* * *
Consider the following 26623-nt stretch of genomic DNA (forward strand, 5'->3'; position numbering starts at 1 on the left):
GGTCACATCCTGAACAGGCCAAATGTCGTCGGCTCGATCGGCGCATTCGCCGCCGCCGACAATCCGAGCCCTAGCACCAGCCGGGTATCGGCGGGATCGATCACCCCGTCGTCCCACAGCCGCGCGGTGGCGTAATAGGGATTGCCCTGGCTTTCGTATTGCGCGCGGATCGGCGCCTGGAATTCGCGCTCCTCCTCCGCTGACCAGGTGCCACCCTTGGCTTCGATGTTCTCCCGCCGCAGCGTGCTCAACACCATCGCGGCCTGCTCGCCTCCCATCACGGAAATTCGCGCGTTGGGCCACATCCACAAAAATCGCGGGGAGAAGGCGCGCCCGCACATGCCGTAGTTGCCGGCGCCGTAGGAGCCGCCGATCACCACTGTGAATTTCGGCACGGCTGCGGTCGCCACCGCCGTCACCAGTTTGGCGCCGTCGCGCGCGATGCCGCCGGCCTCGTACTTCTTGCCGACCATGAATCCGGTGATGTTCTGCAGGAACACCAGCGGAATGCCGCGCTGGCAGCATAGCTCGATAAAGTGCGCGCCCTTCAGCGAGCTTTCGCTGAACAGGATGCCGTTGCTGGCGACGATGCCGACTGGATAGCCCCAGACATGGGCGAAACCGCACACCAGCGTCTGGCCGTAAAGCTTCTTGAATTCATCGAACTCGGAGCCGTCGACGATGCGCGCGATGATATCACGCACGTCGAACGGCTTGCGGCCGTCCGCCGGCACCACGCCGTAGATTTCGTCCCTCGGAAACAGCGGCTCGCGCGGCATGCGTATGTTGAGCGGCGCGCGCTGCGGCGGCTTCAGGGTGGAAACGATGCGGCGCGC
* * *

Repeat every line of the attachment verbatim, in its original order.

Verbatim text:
Consider the following 26623-nt stretch of genomic DNA (forward strand, 5'->3'; position numbering starts at 1 on the left):
GGTCACATCCTGAACAGGCCAAATGTCGTCGGCTCGATCGGCGCATTCGCCGCCGCCGACAATCCGAGCCCTAGCACCAGCCGGGTATCGGCGGGATCGATCACCCCGTCGTCCCACAGCCGCGCGGTGGCGTAATAGGGATTGCCCTGGCTTTCGTATTGCGCGCGGATCGGCGCCTGGAATTCGCGCTCCTCCTCCGCTGACCAGGTGCCACCCTTGGCTTCGATGTTCTCCCGCCGCAGCGTGCTCAACACCATCGCGGCCTGCTCGCCTCCCATCACGGAAATTCGCGCGTTGGGCCACATCCACAAAAATCGCGGGGAGAAGGCGCGCCCGCACATGCCGTAGTTGCCGGCGCCGTAGGAGCCGCCGATCACCACTGTGAATTTCGGCACGGCTGCGGTCGCCACCGCCGTCACCAGTTTGGCGCCGTCGCGCGCGATGCCGCCGGCCTCGTACTTCTTGCCGACCATGAATCCGGTGATGTTCTGCAGGAACACCAGCGGAATGCCGCGCTGGCAGCATAGCTCGATAAAGTGCGCGCCCTTCAGCGAGCTTTCGCTGAACAGGATGCCGTTGCTGGCGACGATGCCGACTGGATAGCCCCAGACATGGGCGAAACCGCACACCAGCGTCTGGCCGTAAAGCTTCTTGAATTCATCGAACTCGGAGCCGTCGACGATGCGCGCGATGATATCACGCACGTCGAACGGCTTGCGGCCGTCCGCCGGCACCACGCCGTAGATTTCGTCCCTCGGAAACAGCGGCTCGCGCGGCATGCGTATGTTGAGCGGCGCGCGCTGCGGCGGCTTCAGGGTGGAAACGATGCGGCGCGC